Increasing seasonal influenza vaccination uptake using community pharmacies: experience from the Isle of Wight, England

John Gary Warner, Jane Portlock, Jenifer Smith, Paul Rutter

Research output: Contribution to journalArticlepeer-review


Influenza vaccination rates achieved by general medical practice on the Isle of Wight, England, have been consistently lower than regional and national averages despite practices pursuing an active programme of patient engagement. The objective of this work was to determine whether inclusion of community pharmacies in an influenza vaccination programme improves vaccination rates and is acceptable to patients.

The Isle of Wight Primary Care Trust commissioned a community pharmacy seasonal influenza vaccination service to augment that offered by general medical practice. Vaccination rates were monitored as well as determining patient perception of a pharmacy-based service by self-administered survey.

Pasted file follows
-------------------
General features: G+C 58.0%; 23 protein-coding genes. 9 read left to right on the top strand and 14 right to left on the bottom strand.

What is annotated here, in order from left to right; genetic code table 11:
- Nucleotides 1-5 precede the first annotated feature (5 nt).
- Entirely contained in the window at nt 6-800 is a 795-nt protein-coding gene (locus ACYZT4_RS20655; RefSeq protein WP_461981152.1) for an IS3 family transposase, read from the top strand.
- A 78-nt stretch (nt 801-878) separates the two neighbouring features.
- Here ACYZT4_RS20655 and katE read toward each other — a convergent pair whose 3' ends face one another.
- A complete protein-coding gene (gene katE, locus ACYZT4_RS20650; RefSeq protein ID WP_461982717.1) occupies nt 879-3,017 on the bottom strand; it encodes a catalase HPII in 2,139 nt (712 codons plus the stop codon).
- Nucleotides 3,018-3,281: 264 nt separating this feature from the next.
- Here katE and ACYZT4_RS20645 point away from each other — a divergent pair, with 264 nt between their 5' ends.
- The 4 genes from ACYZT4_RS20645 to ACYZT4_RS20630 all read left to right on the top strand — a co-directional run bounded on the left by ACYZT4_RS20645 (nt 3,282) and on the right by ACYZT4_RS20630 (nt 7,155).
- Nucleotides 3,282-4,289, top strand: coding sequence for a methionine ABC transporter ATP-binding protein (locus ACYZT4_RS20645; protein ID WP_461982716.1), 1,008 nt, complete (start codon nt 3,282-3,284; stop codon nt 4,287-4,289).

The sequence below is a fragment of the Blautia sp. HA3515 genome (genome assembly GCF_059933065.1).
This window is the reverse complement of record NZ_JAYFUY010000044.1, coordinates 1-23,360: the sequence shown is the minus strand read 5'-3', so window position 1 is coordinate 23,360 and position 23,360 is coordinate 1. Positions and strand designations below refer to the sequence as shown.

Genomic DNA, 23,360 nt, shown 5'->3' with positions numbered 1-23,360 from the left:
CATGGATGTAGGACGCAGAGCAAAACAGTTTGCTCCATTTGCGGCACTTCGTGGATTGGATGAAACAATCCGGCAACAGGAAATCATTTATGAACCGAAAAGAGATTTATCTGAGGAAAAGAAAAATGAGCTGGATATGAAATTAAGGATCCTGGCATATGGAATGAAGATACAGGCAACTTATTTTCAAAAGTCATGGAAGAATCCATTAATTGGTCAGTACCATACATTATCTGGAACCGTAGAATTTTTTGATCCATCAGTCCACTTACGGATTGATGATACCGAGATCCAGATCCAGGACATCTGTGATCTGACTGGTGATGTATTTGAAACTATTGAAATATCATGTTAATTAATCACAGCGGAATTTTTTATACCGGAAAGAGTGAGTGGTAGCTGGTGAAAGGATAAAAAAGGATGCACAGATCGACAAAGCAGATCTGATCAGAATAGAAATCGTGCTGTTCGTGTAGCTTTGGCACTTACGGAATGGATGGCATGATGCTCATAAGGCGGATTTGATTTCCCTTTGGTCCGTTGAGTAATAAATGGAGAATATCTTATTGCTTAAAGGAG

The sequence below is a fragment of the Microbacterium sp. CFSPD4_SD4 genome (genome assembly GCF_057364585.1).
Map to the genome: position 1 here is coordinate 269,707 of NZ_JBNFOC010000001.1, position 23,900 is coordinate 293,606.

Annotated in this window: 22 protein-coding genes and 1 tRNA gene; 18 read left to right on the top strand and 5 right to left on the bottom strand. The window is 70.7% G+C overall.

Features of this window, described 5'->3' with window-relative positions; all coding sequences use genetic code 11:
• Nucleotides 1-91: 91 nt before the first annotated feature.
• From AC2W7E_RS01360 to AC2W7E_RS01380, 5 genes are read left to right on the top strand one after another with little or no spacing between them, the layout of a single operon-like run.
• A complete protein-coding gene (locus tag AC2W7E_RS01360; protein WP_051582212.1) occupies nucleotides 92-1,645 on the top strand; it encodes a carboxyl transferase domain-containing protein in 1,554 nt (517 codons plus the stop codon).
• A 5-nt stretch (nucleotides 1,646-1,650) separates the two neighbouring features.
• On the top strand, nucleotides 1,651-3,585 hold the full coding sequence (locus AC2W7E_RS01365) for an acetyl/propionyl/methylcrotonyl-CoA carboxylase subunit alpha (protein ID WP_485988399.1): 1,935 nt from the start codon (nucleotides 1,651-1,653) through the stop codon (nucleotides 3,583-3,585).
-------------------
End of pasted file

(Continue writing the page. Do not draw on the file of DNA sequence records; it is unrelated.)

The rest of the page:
Key findings
Eighteen community pharmacies vaccinated 2837 patients and accounted for 9.7% of all patients vaccinated on the island. The pharmacy service contributed to improved patient vaccination rates in both the over- and under-65 age groups and increased the number of patients receiving a vaccination for the first time. Pharmacies vaccinated proportionately more carers and frontline healthcare workers than medical practices. Patient satisfaction with the pharmacy-based service was high, with access seen as a major advantage over general medical practice. The pharmacy-based service also vaccinated patients that ordinarily would not have accessed medical services.

Involvement of community pharmacies in the seasonal influenza vaccination programme can help increase vaccination rates and is associated with high levels of patient acceptability.
Original languageEnglish
Pages (from-to)362-367
JournalInternational Journal of Pharmacy Practice
Issue number6
Publication statusPublished - 1 Dec 2013
Externally publishedYes


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